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Digital Seminar

The Chronic Pain Tool Box: Effective Interventions for Treating Complex Chronic Pain

Bruce Singer, Psy.D.
6 Hours 11 Minutes
Audio and Video
Apr 12, 2018
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Digital Seminar
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  • Chronic Pain Syndrome is not Chronic Pain… and knowing the difference makes a difference
  • Wellness-based tools to help clients un-attach emotional suffering from physical pain
  • Facilitate effective coping skills to help your clients
  • 8 essential CBT, mindfulness and ACT interventions for chronic pain you can use beginning tomorrow

Years ago, I sat down to evaluate a potential client with chronic pain. A minute hadn’t passed before she broke down in tears while describing a 5-year-old injury that left her with excruciating neck pain. Despite 3 back surgeries and countless procedures, her back was still “killing” her and she placed her pain at 15/10. She couldn’t sleep, she had gained weight and couldn’t exercise. She had stopped working, was in a lawsuit over the injury, and was afraid to leave the house. Her doctor had placed her on high doses of an opiate pain killer plus an anti-anxiety medication and she admitted that sometimes she took more than she was prescribed. She admitted to having suicidal thoughts because she had lost hope that she might ever get her life back.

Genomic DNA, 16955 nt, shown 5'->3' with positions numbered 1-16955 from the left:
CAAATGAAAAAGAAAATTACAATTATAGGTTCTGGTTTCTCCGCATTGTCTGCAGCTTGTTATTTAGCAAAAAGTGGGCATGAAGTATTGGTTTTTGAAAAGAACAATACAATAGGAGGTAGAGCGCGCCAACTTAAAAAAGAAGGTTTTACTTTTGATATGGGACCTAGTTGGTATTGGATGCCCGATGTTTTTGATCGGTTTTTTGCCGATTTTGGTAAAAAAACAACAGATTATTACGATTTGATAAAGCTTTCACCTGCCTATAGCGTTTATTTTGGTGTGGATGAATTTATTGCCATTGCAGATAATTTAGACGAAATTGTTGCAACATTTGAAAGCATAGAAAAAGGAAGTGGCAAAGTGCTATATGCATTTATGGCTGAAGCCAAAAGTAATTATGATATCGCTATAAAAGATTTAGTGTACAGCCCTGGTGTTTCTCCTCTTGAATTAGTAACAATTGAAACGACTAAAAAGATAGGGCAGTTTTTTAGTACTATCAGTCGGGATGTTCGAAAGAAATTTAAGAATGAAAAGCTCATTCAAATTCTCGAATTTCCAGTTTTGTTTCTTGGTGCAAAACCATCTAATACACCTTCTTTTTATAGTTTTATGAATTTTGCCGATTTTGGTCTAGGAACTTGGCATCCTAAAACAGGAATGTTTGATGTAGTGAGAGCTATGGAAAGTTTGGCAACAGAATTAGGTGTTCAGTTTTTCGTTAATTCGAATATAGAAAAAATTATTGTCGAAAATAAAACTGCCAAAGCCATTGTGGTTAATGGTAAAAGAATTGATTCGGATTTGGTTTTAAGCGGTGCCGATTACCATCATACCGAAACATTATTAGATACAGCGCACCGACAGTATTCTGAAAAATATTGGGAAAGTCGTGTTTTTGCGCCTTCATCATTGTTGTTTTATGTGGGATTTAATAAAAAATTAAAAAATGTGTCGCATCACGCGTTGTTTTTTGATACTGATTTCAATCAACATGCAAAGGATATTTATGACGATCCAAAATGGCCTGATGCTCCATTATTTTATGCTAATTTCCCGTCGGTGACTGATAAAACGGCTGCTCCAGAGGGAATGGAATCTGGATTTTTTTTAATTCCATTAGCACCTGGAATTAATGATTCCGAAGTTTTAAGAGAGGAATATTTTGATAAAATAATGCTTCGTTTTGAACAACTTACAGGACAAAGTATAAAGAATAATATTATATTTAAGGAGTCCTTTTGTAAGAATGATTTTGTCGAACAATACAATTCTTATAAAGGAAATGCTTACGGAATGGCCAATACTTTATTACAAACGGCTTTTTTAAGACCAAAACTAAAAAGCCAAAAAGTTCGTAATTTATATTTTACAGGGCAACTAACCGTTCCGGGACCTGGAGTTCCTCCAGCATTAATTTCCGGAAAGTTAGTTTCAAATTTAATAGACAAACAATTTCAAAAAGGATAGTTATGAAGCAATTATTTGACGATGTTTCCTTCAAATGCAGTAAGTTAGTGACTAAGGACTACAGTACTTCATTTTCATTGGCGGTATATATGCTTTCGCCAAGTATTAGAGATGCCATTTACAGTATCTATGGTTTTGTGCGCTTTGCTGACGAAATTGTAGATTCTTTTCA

Now imagine yourself in my place. How would you conduct an effective assessment? Do you know the difference between chronic pain and a chronic pain syndrome? What might be the best approach to treat pain and a co-occurring disorder? Are you confident you have enough evidence-based skills in your toolbox to help clients help themselves?

This is a challenging time to treat complex chronic pain. Over 100 million Americans experience some form of chronic pain and the country is struggling with a tragic opiate epidemic that has cost tens of thousands of lives and is ripping society apart. As a clinician, you are in unique position to provide effective pain management to your chronic pain clients… but only if you fill your invisible toolbox with the evidence-based skills that work.

In this interactive and creative seminar, we will focus on the assessment and treatment of complex chronic pain. You will learn how to evaluate it and how to discern and manage co-occurring disorders. You will increase your confidence in your ability to transform your knowledge of CBT, mindfulness, and ACT into the “silver bullet” skills that can facilitate “inside-out” pain management that empowers your clients. You will leave this seminar with 8 practical interventions you can begin to use tomorrow to motivate your clients to commit to the changes they want and to assist their families in finding the resources they need.